Quick question for anyone currently, or recently, on the MacNaughton course

Discussion in 'Education' started by JonH, Feb 14, 2006.

  1. JonH
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    JonH Junior Member

    From a prospective student*
    Are/were all your pieces of coursework marked in a reasonably timely manner ? I have read a complaint in a previous thread of slow response, which I always found very demotivating at university, but it was neither confirmed nor rebuffed by anyone else in that thread.

    *I'm a graduate engineer (although in Elec.Eng, rather than anything useful) with a growing enthusiasm for powerboat design+build, having been troubleshooting the build of a Bruce Roberts kit, and I am looking to further my knowledge, in all likelihood remaining an amateur.
     
  2. nicotgr
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    nicotgr Junior Member

     
  3. JonH
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    JonH Junior Member

    This thread was that to which I refer.

    I notice that there was a positive comment about turn round times (I confess I had missed the further pages of the thread :eek: ) but, as that thread was over a year ago, I'm very greatful for your comments, Nicholas :)

    Mr MacNaughton was also very quick to respond to a concern, which I won't rehash here, I recently addressed to him, which was gratifying.
     
  4. Figgy
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    Figgy Senior Member

    Has anyone compleated this course, and if so, was it worth the time and effort. I'm interested in taking it, but I'm curious what some grads are doing now. Thanks!
     
  5. sailaweigh
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    sailaweigh Junior Member

    Figgy,
    It appears the silence is deafening, and perhaps telling. If I were you I would call them and get some hard facts. Let us know!
     
  6. sailaweigh
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    sailaweigh Junior Member

    Not to beat a dead horse here...BUT...has anyone out there completed the MacNaughton course? John - what do you know that is relevant here? Figgy - did you find out anything? There has to someone in the thousands of readers here who can help address this.
     
  7. JonH
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    JonH Junior Member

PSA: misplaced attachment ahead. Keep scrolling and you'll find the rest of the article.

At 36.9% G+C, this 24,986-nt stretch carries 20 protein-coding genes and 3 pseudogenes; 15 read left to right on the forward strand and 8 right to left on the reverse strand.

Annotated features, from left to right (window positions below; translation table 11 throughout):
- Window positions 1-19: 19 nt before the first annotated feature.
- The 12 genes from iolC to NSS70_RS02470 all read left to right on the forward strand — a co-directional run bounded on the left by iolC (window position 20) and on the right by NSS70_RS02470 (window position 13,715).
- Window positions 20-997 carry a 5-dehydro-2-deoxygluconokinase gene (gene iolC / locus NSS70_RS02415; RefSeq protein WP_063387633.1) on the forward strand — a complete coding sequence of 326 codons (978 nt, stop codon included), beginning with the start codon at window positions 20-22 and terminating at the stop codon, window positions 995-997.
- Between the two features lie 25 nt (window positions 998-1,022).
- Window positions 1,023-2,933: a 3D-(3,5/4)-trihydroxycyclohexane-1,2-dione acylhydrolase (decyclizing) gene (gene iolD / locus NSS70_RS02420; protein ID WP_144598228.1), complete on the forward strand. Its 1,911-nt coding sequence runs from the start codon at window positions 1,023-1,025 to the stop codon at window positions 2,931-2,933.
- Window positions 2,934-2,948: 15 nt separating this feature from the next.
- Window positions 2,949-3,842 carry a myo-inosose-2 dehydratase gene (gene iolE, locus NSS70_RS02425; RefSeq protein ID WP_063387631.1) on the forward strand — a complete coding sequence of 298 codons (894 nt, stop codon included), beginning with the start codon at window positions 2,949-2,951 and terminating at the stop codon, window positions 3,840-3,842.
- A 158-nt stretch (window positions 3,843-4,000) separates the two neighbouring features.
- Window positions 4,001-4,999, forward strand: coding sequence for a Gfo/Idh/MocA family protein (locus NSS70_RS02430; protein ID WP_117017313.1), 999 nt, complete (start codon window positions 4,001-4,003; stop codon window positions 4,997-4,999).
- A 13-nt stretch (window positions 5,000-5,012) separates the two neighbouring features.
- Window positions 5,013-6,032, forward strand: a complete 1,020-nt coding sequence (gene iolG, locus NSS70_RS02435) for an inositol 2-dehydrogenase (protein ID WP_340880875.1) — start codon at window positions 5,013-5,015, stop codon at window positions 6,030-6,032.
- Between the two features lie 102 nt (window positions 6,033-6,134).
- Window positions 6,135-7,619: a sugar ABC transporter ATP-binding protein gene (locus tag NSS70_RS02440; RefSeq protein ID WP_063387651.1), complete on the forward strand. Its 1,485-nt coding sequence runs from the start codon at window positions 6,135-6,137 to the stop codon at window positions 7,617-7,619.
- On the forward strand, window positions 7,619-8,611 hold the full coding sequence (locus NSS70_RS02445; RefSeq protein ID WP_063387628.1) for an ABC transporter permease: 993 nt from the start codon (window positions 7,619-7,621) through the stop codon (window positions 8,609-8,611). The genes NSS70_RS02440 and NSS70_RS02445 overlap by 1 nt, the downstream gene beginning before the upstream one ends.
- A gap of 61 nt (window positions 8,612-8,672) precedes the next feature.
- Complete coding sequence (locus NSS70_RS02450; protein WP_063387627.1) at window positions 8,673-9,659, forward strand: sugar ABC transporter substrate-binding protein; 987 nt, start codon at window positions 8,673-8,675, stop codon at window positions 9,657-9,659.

No idea, I'm afraid.

    Slightly o/t:
    If you're considering the course, I urge you to not order anything online - as their ordering system is dangerously insecure. Actually, it's not even that, it's lacking any form of security for your credit card details whatsoever (almost unthinkable, in this day and age.)
     
  8. Roly
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    Roly Senior Member

    MacNaughtongroup

    Fax them half your Cr cd details & email the other half.
    They have been punctual with all my purchases and questions.
    Tom has dealt with them himself.
    (scantlings,calcs,enquiries)
    Roly
     
  9. JonH
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    JonH Junior Member

    Have you had the same conversation ? They'll also take them over the phone :)

    Tom has been extremely punctual in responding to my queries, despite my not having started the course yet (still debating Westlawn.)
     
  10. Figgy
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    Figgy Senior Member

    I have not talked to them yet, but the credit card security issue is a moot point. What i want to know how people pay that card off when there done with the course. The lack of response is very telling, and in my opinion not a good sign.
     
  11. sailaweigh
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    sailaweigh Junior Member

    What i want to know how people pay that card off when there done with the course.
     
  12. sailaweigh
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    sailaweigh Junior Member

    What folllows is my reply that somehow got lost in space, (like me!)
    Figgy's question could actually be two questions: 1) What kind of job can a graduate of YDS expect to get. 2) Does anyone actually graduate from YDS? On the MacNaughton web site Mr. MacNaughton speaks of 3 "competing" schools - Westlawn, Landing School and Southampton Institute. We all know from advertising (truthful I hope) about the graduates of Westlawn. Landing school is a residential school and so graduates students every year. Ditto Southampton. What about YDS?
     
  13. Figgy
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    Figgy Senior Member

    You got it Sailaweigh! Anyone can whip up a certificate/diploma, but four grand is alot of money for something that isn't respected in the design community. I'm shocked, personally, that out of all the people on this forum, no one has graduated YDS. I'm just going to check out the other schools a little more. I think I'd like the classroom time more anyways.
     
  14. DavidJ